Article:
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Stealing Culture

Luara Ferracioli
Chaired by Daniel Browning
Sun 18 September 3:00pm
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Sun 18 September 3:00pm
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When does our expression go from homage to appropriation to downright theft?

From musical borrowings to dance-moves, from clothing and art to stories and ideas, it’s time to talk about where to draw the line between legitimate cultural exchanges and damaging cultural appropriation. As we see more clearly how power shapes culture, the relationship between artistic freedom and protecting culture is shifting rapidly. With the court of social media always ready to prosecute, it’s time for a bigger discussion about who owns culture, who is stealing it, who is entitled to borrow, and how to pay a fair price.

Is Gordon Ramsay allowed to cook Chinese food? Is it OK to dress up as Disney’s Moana? Can Jamie Oliver cook jollof rice despite plainly not knowing what it is?
The Guardian

Luara Ferracioli

Dr Luara Ferracioli is Senior Lecturer in Political Philosophy at the University of Sydney. She grew up in Brazil but moved to Australia in 2006. Her main areas of research are the ethics of immigration and family justice. She is the author of Liberal Self-Determination in a World of Migration (New York: Oxford University Press, 2022).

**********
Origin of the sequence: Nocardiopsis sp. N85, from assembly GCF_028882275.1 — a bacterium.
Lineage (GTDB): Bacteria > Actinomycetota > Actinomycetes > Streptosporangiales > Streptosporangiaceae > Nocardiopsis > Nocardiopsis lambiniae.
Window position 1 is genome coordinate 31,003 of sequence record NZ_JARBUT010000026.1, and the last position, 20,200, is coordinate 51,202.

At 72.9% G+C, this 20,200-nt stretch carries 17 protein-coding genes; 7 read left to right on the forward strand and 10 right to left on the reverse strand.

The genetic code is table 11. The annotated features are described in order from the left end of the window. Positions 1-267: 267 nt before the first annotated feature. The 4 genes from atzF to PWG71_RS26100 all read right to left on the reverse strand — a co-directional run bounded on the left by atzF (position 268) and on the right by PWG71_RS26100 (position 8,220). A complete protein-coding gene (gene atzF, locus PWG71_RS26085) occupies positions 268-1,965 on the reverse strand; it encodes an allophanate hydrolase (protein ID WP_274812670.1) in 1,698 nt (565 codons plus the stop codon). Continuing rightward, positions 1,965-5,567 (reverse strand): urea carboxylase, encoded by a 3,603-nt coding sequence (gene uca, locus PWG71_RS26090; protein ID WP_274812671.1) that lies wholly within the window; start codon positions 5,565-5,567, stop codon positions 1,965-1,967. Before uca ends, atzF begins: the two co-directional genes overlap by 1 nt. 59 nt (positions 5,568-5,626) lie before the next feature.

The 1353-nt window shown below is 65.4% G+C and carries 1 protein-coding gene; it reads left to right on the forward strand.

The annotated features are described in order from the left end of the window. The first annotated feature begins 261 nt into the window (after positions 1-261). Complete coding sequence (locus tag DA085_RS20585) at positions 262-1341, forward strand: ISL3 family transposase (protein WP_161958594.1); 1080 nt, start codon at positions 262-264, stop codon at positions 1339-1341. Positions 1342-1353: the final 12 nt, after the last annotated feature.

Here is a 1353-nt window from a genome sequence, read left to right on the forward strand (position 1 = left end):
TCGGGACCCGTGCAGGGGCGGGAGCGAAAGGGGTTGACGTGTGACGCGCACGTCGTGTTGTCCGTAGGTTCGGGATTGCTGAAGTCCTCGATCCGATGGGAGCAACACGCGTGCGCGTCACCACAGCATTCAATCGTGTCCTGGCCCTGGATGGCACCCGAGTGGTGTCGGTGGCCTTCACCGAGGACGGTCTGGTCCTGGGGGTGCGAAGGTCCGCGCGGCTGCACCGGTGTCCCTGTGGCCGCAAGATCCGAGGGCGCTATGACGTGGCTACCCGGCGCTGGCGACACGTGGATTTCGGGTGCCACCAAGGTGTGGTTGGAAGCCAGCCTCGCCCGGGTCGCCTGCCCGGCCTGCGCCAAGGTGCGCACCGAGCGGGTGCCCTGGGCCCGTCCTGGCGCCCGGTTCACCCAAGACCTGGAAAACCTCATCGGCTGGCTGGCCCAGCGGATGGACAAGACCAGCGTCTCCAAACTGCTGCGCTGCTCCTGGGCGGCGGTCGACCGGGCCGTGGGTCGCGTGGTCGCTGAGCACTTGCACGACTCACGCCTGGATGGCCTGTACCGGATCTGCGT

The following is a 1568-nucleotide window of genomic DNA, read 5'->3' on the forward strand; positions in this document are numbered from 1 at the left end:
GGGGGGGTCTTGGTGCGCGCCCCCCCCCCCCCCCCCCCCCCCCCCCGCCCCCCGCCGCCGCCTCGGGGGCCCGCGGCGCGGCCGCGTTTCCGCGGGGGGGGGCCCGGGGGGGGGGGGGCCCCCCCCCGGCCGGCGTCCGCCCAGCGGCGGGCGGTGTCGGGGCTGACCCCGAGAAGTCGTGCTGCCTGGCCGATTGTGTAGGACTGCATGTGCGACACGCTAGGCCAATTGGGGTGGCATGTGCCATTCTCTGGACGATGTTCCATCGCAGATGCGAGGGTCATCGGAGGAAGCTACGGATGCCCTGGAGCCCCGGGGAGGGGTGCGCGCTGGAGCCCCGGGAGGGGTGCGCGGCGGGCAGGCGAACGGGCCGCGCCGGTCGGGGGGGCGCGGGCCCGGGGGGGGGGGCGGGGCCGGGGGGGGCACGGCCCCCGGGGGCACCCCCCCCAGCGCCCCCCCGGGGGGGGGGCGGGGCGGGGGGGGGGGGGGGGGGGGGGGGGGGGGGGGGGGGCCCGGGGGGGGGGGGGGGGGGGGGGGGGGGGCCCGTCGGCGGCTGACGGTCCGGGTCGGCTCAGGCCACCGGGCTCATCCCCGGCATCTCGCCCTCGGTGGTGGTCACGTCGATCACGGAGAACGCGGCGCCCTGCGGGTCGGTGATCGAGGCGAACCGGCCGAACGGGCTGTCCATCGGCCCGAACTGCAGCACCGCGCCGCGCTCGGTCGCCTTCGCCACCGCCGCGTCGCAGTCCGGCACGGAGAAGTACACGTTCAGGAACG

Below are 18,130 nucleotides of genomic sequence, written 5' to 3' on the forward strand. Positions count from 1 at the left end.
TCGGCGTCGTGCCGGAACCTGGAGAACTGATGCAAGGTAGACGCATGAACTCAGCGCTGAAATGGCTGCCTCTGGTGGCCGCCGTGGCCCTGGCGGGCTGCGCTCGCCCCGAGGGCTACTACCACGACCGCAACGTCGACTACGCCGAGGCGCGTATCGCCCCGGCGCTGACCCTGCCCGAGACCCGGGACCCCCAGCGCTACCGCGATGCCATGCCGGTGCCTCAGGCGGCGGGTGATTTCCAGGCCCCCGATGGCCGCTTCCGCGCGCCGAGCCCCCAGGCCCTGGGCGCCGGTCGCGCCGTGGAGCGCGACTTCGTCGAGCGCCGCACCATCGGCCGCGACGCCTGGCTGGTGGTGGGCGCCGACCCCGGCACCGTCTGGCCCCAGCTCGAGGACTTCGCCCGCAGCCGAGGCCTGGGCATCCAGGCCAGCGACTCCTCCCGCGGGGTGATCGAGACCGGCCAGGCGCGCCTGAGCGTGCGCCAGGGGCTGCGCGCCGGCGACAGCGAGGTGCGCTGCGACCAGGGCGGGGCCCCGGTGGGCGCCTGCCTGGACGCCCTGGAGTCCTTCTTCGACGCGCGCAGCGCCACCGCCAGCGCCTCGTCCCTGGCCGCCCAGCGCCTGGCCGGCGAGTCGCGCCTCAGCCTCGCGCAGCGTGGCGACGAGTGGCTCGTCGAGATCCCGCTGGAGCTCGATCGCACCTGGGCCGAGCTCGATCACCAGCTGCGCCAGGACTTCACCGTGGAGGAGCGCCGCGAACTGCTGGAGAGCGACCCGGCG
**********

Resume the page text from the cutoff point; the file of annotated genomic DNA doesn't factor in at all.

Daniel Browning

Daniel Browning is an Aboriginal journalist, radio broadcaster, documentary maker, sound artist and writer. Currently, he is the ABC’s Editor of Indigenous Radio and presents The Art Show on Radio National, the national broadcaster’s specialist arts and journalism network. A visual arts graduate, Daniel is also a widely-published freelance arts writer and former guest editor of Artlink Indigenous, an occasional series of the quarterly Australian contemporary arts journal. He is the inaugural curator of Blak Box, a specially-designed sound pavilion commissioned by UTP, which amplifies the voices of First Nations artists. His anthology of collected writing on contemporary Indigenous art to be published by Magabala Books is forthcoming. Daniel is a descendant of the Bundjalung and Kullilli peoples of far northern New South Wales and south-western Queensland.

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18 September
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